I've done some basic testing so far, and so far things are looking promising. Although I haven't formatted the ruleset in as concise a manner as I want, the system has been surprisingly fast, and you almost always have meaningful play decisions even if it isn't your turn. The "Interrupt" system is innately meant to make Activations more economical for actual actions. Thus, there is a fine balance between going for an "all out" attack, saving TP for mutually supporting maneuvers (bounding overwatch, etc), or bringing in reserves. However, there are a few quirks I am debating a solution to:

-Currently, the game is based on "one unit targets one unit" and "one unit interrupts one unit". Although this works ok enough at skirmish level, it gets clunky if you have squads (and multiassaults), AOEs, etc. One thing I have contemplated is allowing multiple units to interrupt on the same tier of a stack, but only one unit may attempt to attack, and that attacker is the only unit allowed to Interrupt.
-With consecutive actions, should the same unit be allowed to activate twice before your opponent gets to activate? As an example, let us suppose an APC uses one action to move into position, and ends its Activation. The player spends 1 TP to activate a second unit. The squad inside disembarks and fires its SMGs. The player now spends 3 TP (2 for Activating a 3rd unit, 1 because the unit already took a 3rd action) for the APC to move again. Currently, I am leaning towards "no" but I would like to hear your thoughts.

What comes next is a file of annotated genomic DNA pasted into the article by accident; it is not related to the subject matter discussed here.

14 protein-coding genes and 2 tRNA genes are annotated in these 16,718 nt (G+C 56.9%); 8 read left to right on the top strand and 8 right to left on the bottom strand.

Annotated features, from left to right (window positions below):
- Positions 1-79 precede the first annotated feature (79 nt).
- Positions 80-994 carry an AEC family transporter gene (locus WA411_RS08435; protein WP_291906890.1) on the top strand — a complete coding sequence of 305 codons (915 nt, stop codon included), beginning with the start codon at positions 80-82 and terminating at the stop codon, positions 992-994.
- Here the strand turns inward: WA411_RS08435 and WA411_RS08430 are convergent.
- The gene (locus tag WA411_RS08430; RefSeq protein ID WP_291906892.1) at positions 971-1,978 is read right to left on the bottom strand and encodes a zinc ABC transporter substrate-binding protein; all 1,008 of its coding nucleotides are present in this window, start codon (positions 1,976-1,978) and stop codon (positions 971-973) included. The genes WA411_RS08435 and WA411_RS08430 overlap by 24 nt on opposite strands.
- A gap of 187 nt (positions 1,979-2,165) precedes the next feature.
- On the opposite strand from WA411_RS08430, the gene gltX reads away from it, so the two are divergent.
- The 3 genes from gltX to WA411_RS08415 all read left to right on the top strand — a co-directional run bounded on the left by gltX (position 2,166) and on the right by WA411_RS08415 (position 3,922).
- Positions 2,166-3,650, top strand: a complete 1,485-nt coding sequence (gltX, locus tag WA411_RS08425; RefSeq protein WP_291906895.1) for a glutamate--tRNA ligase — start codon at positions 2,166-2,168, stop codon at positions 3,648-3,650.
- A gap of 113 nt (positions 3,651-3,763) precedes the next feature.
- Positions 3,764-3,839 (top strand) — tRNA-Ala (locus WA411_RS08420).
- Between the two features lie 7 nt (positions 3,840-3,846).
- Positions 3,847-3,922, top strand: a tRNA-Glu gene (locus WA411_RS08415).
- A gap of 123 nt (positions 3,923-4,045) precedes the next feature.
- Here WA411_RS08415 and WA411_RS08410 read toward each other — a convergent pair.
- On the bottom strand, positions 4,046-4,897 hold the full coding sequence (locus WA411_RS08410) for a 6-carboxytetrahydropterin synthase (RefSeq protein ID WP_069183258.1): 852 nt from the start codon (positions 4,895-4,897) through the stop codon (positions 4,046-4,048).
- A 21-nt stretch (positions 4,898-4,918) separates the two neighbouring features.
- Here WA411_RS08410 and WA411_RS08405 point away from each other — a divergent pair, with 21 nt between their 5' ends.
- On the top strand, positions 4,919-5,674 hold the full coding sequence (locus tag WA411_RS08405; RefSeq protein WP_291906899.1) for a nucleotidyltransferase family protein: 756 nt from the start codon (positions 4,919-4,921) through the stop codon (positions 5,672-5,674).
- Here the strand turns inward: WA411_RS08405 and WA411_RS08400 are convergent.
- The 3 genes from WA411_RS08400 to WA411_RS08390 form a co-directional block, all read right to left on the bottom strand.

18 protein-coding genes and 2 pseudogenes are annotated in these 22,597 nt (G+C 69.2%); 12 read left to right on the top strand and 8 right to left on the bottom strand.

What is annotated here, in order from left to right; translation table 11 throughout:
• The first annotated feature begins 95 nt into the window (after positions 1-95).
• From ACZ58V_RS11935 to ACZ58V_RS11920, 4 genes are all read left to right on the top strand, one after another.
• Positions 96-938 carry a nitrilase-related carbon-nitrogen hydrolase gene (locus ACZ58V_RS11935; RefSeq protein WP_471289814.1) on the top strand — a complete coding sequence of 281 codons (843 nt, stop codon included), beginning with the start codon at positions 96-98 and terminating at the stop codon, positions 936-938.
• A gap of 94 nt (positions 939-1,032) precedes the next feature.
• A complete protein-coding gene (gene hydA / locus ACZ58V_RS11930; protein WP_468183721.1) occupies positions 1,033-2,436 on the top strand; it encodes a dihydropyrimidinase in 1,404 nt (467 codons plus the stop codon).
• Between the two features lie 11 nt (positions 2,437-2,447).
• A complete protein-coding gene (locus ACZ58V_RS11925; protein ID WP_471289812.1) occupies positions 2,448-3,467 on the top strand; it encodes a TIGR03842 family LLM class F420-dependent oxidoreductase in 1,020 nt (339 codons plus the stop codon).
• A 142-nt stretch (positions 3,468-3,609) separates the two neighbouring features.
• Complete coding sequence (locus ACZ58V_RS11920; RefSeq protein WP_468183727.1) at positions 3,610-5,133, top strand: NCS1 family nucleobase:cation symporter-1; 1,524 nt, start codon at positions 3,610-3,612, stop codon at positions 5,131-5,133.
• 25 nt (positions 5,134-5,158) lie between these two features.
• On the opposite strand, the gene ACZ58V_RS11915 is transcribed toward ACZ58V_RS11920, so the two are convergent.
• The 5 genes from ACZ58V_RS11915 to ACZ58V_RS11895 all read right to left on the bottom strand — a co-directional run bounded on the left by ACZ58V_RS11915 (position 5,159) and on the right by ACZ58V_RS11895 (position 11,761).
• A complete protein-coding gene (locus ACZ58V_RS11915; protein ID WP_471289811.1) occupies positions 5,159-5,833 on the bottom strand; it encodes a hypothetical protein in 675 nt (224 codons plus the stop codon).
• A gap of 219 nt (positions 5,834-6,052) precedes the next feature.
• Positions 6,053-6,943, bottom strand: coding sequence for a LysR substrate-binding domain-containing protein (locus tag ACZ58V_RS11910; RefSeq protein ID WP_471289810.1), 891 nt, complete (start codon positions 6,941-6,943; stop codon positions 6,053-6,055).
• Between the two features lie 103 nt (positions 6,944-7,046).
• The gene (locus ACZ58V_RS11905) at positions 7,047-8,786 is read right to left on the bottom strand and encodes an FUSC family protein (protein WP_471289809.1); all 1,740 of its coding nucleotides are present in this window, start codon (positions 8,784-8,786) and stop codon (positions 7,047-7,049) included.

My tests have been admittedly fairly barebones, with a dummy game being two teams each of 10 human-equivalents (Dark Vengeance Chaos Cultists), each acting as a solo model, and both players getting 6 TP per turn. As for scaling, I am imagining that in addition to the "common" pool of TP that can be used by the army as a whole, characters can each have their own pool of Hero Points that can be spent by the character, or as an ersatz TP for the Hero's unit.
   
Made in us
[DCM]
Infiltrating Prowler





Portland, OR

This is very similar to the system we use in our skirmish game Code Zero with some slight differences. It is a Players Alternate Activations with an Action/Reaction system that can be described as 'stack-based' if you are MtG player or 'chain' if you are a WoW TCG player. Originally that was how we developed it was a form of TCG but then applied it to miniatures gaming.